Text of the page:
In a rapidly changing world it is a great challenge to keep business model up to date and profitable.
Market orientation is defined as “a business model which focuses on delivering products designed according to customer desires, needs, and requirements, in addition to product functionality and production efficiency”. Poultry producers are continuously developing products, modes of production, brands, processing methods to respond to consumer needs and behavior with regard to meat consumption. The market orientation of the poultry meat sector is facilitated by the characteristics of the poultry meat production that includes many advantages compared to other meat sectors.
Short production cycles
The short production cycle enables poultry producers to respond quickly to market signals, whilst also allowing for rapid improvements in genetics, animal health, and feeding practices. While biological production cycles for beef and pork are respectively 24 months and 12 months, poultry production cycle is 5 months and grants much more flexibility and reactivity to the producers to adapt.
Vertical integration of the supply chain
Vertical integration is organized in different ways. The strongest form is when a company is active in two or more adjacent stages of the production chain, from breeding to consumption and sometimes including the important feed supply chain. Poultry companies cooperate in partnership with each other at different production stages in order to benefit from the economies of scale by grouping different activities along the production chain. Vertical integration gives producers also the opportunity to respond well to specific consumer demands.
Today, in the EU poultry meat sector, vertical integration is a common practice and essential for the business to control all aspects of the production chain, from the breeding activities, hatching of the eggs, feed milling, growing of the birds to the slaughtering and further processing of the meat and delivery to consumers by retail, food service, institutes etc. Many companies are at least semi-integrated meaning that the slaughterhouse and or feed manufactory are managing the poultry supply chain in at least one other stage from the parent stock farm, the hatchery and the rearing of poultry.
Characteristics of the poultry meat
The market orientation of the poultry meat sector is also reinforced by the several comparative advantages compared to other meats. Among these different characteristics we can mention the affordability (price per kg of poultry meat is cheaper than pork, beef or lamb meat), convenience, absence of religious restrictions, health image (low fat content and good and balanced protein content) and good environmental performance with low GHG emissions. Starting a poultry business implies growing step by step combining it with other agricultural activities and with a faster return on investment thanks to the short production cycles, a greater and lower labour and maintenance costs per unit of production.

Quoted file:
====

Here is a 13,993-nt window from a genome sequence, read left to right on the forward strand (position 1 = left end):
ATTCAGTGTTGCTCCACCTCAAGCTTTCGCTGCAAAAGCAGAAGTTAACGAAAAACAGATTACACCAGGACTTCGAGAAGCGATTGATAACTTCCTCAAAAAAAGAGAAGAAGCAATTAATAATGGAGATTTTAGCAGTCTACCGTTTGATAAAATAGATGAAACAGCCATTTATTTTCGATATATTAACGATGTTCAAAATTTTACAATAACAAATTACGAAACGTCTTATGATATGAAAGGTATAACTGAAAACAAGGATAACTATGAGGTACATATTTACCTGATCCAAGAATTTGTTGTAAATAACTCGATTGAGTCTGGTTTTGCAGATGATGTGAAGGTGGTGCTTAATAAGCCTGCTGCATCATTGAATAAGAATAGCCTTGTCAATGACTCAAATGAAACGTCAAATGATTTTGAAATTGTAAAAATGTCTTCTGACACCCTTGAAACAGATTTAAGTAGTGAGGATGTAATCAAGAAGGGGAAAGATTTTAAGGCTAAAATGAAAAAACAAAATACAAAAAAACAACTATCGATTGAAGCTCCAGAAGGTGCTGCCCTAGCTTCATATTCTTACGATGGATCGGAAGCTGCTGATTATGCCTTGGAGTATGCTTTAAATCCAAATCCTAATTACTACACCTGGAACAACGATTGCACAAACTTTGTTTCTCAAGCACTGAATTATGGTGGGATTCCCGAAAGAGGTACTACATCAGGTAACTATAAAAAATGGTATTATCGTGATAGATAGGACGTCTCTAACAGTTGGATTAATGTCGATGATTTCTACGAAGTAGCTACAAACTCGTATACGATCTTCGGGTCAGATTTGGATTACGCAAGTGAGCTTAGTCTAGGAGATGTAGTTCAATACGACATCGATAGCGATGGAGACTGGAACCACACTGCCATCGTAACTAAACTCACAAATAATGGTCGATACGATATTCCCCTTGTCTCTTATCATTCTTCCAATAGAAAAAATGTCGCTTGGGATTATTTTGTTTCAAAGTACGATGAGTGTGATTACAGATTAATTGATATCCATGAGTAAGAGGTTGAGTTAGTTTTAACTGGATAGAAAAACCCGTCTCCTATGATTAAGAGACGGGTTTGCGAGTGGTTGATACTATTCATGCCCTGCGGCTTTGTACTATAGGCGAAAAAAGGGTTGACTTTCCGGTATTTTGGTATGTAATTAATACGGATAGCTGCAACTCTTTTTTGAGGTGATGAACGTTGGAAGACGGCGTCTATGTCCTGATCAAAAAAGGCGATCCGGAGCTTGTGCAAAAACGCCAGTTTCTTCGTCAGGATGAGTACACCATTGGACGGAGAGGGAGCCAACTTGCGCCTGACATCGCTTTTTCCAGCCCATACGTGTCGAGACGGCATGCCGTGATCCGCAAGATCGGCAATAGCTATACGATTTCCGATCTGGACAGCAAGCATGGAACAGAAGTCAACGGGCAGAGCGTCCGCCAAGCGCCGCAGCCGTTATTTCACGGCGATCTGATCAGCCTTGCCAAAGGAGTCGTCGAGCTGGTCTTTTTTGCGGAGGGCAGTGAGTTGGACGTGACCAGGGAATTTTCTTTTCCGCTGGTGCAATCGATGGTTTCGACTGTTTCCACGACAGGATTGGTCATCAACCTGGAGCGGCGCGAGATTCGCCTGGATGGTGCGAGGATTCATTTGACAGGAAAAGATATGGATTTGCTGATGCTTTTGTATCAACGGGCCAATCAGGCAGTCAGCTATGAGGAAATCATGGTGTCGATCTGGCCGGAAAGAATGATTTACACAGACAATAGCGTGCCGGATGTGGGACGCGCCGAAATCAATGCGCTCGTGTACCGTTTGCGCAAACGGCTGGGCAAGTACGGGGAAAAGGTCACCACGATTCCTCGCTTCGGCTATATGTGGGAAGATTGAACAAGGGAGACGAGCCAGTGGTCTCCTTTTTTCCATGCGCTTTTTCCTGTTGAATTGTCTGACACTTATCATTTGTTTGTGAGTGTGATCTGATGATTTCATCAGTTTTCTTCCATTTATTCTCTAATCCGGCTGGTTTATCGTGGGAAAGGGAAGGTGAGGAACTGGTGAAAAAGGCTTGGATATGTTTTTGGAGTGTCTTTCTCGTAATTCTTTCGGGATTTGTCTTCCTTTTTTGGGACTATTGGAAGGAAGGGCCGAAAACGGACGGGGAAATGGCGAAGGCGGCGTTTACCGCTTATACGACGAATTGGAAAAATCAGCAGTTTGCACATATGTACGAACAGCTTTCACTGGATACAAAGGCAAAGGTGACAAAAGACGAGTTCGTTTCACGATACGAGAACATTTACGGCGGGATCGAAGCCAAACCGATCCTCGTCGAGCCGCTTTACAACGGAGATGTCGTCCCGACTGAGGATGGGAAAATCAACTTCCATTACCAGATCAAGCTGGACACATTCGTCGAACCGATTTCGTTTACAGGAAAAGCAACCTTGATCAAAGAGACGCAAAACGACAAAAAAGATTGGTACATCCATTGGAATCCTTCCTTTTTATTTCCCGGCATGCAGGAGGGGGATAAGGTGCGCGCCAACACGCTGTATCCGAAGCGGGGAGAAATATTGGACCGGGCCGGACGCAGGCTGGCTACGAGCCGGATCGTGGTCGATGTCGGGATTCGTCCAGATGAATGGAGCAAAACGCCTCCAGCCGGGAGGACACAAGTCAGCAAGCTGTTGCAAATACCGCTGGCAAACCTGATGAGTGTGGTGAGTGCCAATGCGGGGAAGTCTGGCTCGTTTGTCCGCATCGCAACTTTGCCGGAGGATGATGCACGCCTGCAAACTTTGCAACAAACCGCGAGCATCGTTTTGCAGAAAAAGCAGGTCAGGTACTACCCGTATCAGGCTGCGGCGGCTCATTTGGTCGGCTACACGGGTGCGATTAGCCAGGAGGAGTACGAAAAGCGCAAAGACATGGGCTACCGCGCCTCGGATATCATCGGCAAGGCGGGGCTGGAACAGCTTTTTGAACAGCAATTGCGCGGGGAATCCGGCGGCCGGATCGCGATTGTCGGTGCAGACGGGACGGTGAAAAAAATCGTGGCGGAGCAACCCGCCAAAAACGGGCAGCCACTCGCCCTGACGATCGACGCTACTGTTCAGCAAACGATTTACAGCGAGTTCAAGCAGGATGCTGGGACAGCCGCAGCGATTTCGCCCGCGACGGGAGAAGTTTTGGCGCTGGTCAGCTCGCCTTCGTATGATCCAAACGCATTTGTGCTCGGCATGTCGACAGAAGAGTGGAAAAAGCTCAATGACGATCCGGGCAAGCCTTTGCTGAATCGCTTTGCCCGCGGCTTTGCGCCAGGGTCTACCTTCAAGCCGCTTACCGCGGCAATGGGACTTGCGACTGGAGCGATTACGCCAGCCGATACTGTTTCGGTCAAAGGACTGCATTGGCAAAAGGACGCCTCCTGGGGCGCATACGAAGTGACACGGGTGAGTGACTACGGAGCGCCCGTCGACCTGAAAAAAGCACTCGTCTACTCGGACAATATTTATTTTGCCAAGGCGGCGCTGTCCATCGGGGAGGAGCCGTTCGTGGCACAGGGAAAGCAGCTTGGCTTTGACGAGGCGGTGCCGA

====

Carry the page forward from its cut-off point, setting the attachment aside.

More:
Consequences of market orientation on the poultry sector
This typical market orientation of the sector has influenced the evolution of the European poultry meat sector over the past 10 years. In particular, the product offer has deeply changed in the last years with a reduction of whole chickens in favour to more profitable cuts and processed products. Although there are clear differences between Member States with several countries that are traditionally consuming more whole chicken (Spain, Italy, France), this consumers’ preference for chicken cuts and further processed product is common to the majority of Member States and is expected to continue.
The market orientation of the poultry sector has also contributed to the development of internal and external trade in the EU. EU poultry meat market is the most opened meat sector in the EU in terms of trade since the EU is importing more than 800,000 T and has exports of more than 1,4 M T to third countries. Consumers in the EU have a preference for boneless meat cuts mainly from the breast. EU production is more focused on breast meat for the EU market while the dark meat is delivered to third country markets, where this meat is preferred for taste or budget reasons.
The increase in consumption of chicken cuts influenced the structure of the EU trade, as it happened in the US, with consumers’ preference for white meat leading to exports of the surplus of dark meat to the world market.
This market flexibility promoted the increased demand for poultry meat, leading to an increase in chicken meat consumption per capita by 7,2 kg between 2000 and 2014 (from 14,8 to 22 kg/per capita). On a global scale, poultry meat consumption has continuously increased over the last decades and is predicted to do the same in the future.
The characteristics and structure of the poultry meat sector offer the framework to adapt to consumer expectations and demands. Thanks to this market orientation, poultry meat producers in the EU have successfully reoriented their choices to match consumer needs, leading to the growth of the poultry meat consumption.